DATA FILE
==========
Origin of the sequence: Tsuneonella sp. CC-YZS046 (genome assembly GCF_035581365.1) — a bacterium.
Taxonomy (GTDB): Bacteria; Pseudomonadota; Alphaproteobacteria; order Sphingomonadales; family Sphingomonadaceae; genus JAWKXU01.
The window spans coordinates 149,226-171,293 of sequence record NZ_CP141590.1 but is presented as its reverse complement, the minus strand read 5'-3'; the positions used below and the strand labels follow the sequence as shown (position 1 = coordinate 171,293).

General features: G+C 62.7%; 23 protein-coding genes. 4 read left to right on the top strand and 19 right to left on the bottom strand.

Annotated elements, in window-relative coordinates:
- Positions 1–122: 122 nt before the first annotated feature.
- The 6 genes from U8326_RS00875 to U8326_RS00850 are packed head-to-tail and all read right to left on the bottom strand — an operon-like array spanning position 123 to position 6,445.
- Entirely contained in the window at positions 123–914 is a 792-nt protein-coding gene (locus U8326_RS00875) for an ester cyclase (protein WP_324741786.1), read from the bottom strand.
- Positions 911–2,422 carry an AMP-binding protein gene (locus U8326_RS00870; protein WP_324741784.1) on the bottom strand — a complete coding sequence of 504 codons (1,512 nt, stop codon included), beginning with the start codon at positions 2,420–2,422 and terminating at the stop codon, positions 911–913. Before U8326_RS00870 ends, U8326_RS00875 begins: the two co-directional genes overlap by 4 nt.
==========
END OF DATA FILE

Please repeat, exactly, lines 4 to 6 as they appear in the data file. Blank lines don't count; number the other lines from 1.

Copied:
General features: G+C 62.7%; 23 protein-coding genes. 4 read left to right on the top strand and 19 right to left on the bottom strand.

Annotated elements, in window-relative coordinates:
- Positions 1–122: 122 nt before the first annotated feature.